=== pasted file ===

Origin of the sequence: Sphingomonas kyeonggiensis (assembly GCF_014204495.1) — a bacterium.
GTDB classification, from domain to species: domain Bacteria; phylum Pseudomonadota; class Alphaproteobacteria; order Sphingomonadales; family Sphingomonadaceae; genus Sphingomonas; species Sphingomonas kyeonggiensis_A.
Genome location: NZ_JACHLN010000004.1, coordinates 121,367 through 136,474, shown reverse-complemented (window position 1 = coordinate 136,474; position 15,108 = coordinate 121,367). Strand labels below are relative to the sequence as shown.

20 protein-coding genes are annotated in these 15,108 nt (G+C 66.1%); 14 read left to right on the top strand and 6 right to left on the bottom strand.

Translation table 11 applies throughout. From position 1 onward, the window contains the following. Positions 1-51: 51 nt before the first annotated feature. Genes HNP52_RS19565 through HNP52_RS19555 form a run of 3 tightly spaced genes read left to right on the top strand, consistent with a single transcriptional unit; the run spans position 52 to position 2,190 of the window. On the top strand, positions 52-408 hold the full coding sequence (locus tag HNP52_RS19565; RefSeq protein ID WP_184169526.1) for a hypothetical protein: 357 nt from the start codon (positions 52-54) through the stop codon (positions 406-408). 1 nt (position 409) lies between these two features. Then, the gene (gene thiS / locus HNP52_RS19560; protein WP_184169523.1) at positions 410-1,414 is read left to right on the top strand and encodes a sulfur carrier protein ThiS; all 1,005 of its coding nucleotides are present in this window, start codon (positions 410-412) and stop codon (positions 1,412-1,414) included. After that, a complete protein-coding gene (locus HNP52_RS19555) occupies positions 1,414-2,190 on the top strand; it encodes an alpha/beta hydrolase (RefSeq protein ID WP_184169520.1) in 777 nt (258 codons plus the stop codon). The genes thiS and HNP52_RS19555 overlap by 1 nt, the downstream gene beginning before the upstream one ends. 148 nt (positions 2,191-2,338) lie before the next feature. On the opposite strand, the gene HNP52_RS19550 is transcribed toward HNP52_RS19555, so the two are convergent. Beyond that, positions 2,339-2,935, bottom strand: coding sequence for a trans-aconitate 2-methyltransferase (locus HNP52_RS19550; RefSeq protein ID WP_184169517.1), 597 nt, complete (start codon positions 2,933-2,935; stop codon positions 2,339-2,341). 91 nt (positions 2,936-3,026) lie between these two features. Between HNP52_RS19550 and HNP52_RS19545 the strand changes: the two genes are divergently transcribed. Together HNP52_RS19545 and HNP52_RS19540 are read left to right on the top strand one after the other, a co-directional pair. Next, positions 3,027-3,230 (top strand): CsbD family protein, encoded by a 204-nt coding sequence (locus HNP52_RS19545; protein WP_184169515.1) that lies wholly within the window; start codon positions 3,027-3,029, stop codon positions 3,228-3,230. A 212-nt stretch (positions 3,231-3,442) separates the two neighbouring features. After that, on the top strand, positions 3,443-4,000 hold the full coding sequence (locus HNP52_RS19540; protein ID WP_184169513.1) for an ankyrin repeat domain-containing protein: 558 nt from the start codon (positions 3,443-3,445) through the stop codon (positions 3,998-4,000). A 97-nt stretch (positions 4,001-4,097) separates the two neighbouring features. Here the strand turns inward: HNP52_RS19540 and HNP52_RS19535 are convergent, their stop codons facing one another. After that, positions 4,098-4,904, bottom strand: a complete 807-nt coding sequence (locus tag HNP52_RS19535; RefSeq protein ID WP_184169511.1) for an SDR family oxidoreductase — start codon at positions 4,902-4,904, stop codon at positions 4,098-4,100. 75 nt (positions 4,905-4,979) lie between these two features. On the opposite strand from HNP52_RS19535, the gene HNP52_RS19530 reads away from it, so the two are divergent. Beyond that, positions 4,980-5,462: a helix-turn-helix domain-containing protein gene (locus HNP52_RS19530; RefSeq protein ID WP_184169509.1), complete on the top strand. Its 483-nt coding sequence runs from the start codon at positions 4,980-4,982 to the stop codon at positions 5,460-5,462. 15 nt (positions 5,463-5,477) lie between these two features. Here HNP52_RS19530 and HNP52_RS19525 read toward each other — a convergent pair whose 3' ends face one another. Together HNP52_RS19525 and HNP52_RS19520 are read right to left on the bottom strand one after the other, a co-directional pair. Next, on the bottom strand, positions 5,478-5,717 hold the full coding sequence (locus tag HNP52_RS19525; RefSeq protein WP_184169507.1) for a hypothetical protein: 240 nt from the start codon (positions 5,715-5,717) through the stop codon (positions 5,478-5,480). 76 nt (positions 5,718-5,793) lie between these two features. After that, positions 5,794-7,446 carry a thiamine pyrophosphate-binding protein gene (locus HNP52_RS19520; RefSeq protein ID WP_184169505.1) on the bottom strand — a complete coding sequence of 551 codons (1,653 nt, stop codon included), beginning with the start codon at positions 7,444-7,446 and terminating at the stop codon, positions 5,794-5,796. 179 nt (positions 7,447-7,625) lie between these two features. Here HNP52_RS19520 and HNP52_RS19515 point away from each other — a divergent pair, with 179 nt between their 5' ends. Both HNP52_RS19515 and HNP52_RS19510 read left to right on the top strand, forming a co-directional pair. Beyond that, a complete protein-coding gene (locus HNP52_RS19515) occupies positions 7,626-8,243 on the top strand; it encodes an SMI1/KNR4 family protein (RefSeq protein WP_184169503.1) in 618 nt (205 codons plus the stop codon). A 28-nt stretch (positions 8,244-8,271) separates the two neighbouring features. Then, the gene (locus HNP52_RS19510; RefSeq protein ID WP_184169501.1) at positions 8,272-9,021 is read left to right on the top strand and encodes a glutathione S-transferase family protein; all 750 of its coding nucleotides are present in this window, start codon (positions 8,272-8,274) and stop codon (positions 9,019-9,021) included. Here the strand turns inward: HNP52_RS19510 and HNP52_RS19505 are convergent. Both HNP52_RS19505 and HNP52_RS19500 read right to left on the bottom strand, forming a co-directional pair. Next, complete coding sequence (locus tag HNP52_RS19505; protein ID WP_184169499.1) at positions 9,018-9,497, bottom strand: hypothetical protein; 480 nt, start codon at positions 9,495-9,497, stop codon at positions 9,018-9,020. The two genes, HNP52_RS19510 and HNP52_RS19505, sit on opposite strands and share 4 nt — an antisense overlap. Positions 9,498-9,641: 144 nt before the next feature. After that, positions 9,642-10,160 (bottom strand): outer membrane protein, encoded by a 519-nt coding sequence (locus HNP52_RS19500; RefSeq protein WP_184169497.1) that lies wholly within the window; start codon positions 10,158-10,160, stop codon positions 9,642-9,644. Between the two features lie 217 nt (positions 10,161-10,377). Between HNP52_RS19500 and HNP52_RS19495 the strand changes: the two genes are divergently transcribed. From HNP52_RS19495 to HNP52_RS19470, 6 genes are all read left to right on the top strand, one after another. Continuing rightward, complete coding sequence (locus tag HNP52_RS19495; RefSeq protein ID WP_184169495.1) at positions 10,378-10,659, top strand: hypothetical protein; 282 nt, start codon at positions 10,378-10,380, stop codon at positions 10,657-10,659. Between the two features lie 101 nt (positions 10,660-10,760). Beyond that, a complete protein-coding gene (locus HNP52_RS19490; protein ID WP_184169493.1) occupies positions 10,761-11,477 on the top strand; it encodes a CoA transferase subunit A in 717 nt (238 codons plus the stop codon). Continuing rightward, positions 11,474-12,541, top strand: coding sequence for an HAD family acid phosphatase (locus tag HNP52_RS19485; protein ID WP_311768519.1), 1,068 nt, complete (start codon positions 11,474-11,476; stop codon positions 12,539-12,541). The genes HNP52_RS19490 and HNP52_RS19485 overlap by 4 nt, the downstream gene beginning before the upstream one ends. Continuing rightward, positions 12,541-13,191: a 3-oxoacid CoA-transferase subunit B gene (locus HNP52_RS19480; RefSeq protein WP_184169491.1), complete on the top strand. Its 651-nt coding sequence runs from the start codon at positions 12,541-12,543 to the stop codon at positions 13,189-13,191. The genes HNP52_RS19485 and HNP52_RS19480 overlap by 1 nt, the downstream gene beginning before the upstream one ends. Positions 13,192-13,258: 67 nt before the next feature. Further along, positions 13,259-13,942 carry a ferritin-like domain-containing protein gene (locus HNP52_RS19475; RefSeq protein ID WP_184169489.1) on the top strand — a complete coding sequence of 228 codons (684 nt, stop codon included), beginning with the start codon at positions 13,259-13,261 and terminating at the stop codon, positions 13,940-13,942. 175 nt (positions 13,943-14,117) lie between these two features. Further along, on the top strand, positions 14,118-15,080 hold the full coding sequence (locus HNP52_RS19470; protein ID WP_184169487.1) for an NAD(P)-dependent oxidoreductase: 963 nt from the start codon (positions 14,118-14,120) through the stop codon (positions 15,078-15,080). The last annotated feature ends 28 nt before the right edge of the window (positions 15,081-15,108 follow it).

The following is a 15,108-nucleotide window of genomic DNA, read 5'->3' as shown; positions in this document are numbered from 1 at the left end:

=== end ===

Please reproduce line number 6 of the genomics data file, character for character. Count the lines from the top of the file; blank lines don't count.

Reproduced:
The following is a 15,108-nucleotide window of genomic DNA, read 5'->3' as shown; positions in this document are numbered from 1 at the left end: